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A.Word.A.Day--Stockholm Syndrome

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Stockholm syndrome (STOK-hom SIN drom) noun

A phenomenon in which a hostage begins to identify with and grow sympathetic to his or her captor.

[After Stockholm where a hostage in a 1973 bank robbery became romantically attached to one of her captors.]

"Speaking of refugees, stories such as the Oct. 27 article reveal a sort of Stockholm syndrome among those imprisoned on our highways every day. We can only smile when we hear people explaining why they love their commute: `I focus on the day ahead,' `I listen to the radio,' or, our favorite, `I use the time to relax,' white-knuckle relaxation, no doubt!" Civilize our transport, The Providence Journal, Nov 5, 1999.

Consider the Stockholm syndrome if you have any doubt about the veracity of the saying, `Fact is stranger than fiction'. In 1973, following a botched robbery attempt, the perpetrator held four employees of a Stockholm bank hostage in the bank vault. At the end of the five day captivity, police were surprised to discover that the hostages were afraid of them and resisted rescue. They had bonded with the robber, a prison escapee, and became sympathetic with him. Later, they started a defense fund for him, testified in his favor, and one of the female hostages even fell in love and became engaged to him.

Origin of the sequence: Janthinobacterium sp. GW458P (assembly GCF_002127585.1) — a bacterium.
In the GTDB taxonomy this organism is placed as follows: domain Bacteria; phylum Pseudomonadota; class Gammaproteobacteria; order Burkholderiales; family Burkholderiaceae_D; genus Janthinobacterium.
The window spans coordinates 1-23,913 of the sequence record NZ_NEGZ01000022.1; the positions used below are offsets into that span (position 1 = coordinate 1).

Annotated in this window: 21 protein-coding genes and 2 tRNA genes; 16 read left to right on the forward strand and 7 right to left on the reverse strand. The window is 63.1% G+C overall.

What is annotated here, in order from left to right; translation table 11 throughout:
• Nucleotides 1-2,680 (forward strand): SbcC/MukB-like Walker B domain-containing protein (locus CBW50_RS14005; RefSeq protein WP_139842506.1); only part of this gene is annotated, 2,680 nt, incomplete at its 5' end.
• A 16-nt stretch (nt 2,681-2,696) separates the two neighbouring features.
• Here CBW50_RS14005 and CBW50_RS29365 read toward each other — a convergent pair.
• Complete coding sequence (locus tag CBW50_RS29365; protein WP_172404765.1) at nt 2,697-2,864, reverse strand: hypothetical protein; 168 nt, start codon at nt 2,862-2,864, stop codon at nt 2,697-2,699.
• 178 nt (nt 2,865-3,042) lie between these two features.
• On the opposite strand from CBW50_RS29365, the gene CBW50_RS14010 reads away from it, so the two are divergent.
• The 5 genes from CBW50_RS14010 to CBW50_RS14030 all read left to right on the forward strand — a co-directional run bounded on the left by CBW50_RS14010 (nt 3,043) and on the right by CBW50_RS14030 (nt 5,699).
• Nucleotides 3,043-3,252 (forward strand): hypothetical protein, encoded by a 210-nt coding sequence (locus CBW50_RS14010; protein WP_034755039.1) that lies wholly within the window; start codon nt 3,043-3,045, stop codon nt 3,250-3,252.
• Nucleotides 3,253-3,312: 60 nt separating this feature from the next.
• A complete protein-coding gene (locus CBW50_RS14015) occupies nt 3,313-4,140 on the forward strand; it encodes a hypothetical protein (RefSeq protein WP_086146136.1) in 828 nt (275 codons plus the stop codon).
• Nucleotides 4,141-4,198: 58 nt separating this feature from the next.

Of course, this phenomenon is not limited to the Swedes. Patty Hearst of the US, heiress to the Hearst publishing fortune, was kidnapped in 1974 by the Symbionese Liberation Army. She later joined her abductors and participated in a bank robbery with them. More recently, an Indian Airlines flight was hijacked and the passengers were holed up in the plane for more than a week. At the conclusion of the drama, some passengers were heard saying about the hijackers, `they were not bad people'.

Why do people turn around and begin to sympathize with their tormenters in situations like these? It is one of the mysteries of the way the human mind works. Perhaps it is a way for people to cope with the immense, immediate stress of being in a situation where their lives depend on their captors. If one threatens to shoot, and then doesn't, hasn't he done a favor to us the mind apparently rationalizes. In a place devoid of external contact, the view of reality becomes distorted and the victims may develop a fondness for the only person in their life.

This week in AWAD we look at some of the syndromes, paradoxes, laws, and principles that govern our minds. -Anu


To know the road ahead, ask those coming back. -Chinese Proverb

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